Organised by associate professor Holly Andersen and MA grad student Cody Brooks, the Greater Cascadia History and Philosophy of Science conference brought delegates from all throughout the Cascadia region. Delegates from Calgary and Vancouver, Stamford, UC Irvine and the University of Washington, came together for a one-day networking event. Short presentations covered issues including the reproducibility crisis in published research, epistemic injustice in psychiatry, and the influence of sample bias in social sciences.
What do you get when you mix philosophers with a lab full of jellyfish?
Do science and philosophy mix? Do jellyfish and philosophers mix? Here in the Department of Philosophy at Simon Fraser University we give a resounding ‘yes’ to both questions. Not only do we offer a Certificate in Philosophy and Methodology of Science but during last week’s history and philosophy of science pre-conference session, Vancouver Aquarium scientists came face-to-face with professional philosophers at the Ocean Wise jelly lab.
Keynote speaker, Hasok Chang, current Hans Rausing Professor at the Department of History and Philosophy of Science at the University of Cambridge gave an overview of epistemic iteration. He described developing and extending an idea first proposed in his book, Inventing Temperature (2004). Initially presented as a method of solving the problem of circularity in the justification of measurement standards, Chang proposes there are no inherent limits to the applicability of the iterative method. “In fact”, he suggests, “it may be impossible to avoid an iterative procedure in any process of genuine empirical learning, as inquiry must start from some basis and no set of assumptions that we take our basis of inquiry can be immune to revision.”
Philosophy undergrad and MA grad students were highly involved in the conference and during the pre-conference session held at the Vancouver Aquarium the day before.
The field trip gave philosophers the opportunity to see science in action, and scientists to see philosophy in action. The session also included visiting the education wet lab to pet several types of sea creatures found off the BC coast.
[take a peek into the world of jellies with the aquarium's Spotted Jelly Cam]
Behind the scenes in the jelly lab
Philosophy Honours student, Branwen Stroll describes what the conference group saw during their fascinating behind-the-scenes visit.
“The jellyfish lab itself was more or less what I expected -- a space cram-jammed with all sorts of aquarist apparatus and tanks, rounded at the bottom to prevent the jellyfish from ripping themselves apart. The aquarium's chief jellyfish minder answered our questions and explained what the jellyfish program does; not only does the program help conserve species but it also does research. The lab sends off samples of jellyfish for research and also perform some in-house studies for researchers who do not have the equipment and expertise to do so themselves.”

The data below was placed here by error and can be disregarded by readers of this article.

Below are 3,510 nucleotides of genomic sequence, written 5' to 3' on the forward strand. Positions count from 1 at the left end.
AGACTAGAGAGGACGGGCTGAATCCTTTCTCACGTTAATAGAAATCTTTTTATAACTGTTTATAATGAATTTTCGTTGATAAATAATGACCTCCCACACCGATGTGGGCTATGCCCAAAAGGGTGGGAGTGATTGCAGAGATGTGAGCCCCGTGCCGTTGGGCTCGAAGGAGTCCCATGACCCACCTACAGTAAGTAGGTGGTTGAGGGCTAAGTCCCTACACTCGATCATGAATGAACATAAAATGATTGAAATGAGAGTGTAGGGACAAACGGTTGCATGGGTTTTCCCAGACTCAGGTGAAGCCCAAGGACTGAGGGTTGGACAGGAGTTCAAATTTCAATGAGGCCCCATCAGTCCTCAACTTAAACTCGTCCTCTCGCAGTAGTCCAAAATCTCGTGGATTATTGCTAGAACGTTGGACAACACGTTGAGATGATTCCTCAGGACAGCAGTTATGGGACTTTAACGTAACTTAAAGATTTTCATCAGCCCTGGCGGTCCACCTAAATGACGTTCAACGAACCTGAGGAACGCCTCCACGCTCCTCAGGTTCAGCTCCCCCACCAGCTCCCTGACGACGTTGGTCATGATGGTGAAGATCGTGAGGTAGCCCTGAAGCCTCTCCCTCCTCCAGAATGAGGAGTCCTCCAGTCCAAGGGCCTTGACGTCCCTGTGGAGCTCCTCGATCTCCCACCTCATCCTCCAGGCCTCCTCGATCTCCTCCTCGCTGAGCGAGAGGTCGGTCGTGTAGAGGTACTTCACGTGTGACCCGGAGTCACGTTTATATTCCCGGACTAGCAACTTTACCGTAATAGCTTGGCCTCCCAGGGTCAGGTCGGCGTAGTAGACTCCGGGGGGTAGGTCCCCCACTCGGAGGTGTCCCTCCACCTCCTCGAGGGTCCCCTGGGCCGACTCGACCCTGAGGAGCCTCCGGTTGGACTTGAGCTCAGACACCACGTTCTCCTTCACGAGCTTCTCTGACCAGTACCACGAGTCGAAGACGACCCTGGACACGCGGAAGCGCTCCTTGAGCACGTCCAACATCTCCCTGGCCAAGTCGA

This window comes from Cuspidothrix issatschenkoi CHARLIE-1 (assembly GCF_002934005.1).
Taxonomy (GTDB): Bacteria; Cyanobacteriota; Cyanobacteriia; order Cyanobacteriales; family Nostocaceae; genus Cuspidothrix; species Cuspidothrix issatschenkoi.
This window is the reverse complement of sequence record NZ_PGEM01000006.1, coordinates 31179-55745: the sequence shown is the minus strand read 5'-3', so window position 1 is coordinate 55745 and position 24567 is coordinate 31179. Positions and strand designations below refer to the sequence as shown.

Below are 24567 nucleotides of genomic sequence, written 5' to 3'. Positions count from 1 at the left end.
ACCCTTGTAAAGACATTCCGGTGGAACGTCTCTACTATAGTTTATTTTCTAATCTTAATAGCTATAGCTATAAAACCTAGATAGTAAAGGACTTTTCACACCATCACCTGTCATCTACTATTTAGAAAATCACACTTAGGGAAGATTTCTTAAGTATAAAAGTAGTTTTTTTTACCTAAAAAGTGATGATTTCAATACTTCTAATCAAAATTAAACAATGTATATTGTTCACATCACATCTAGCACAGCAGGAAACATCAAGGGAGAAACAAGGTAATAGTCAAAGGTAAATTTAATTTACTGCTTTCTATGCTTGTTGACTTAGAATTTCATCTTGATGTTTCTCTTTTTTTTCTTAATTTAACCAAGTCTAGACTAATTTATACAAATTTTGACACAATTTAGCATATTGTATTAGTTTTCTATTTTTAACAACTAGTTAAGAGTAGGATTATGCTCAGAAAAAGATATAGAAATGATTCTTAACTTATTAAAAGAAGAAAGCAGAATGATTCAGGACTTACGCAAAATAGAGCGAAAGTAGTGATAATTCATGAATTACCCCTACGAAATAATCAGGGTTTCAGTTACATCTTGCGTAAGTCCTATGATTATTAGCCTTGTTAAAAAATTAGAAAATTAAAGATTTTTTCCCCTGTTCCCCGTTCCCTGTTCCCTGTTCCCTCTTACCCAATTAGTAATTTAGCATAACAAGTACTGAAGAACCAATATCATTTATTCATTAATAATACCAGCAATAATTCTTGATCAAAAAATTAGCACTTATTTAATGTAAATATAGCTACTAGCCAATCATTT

Branwen also notes that in preparation for the aquarium visit, Cody and Holly had prepared some discussion questions for the aquarium staff, asking how the institution weighs up conservation and benefit on the individual versus the species level, and how it balances welfare considerations when driving awareness, for example. “For me the most fun part of all this was watching professional philosophers chat with the staff about things like animal welfare.”
One of the aquarium’s officials talked to the group about the facility’s duty of care to housing its non-mammal inhabitants. “[The aquarium] tries to ensure that they can all "achieve maximum velocity within ten body-lengths," Branwen reports.
The philosophers also learned that the facility is owned and funded by Oceanwise, operating partially as a public-relations tool but also an important nexus of vital marine conservation research, with the government funding specific research projects. The tour concluded with one of the professional aquarists discussing Lake Victoria cichlids as a case study in aquatic conservation.
Additional reporting: Branwen Stroll
Photographs: Holly Andersen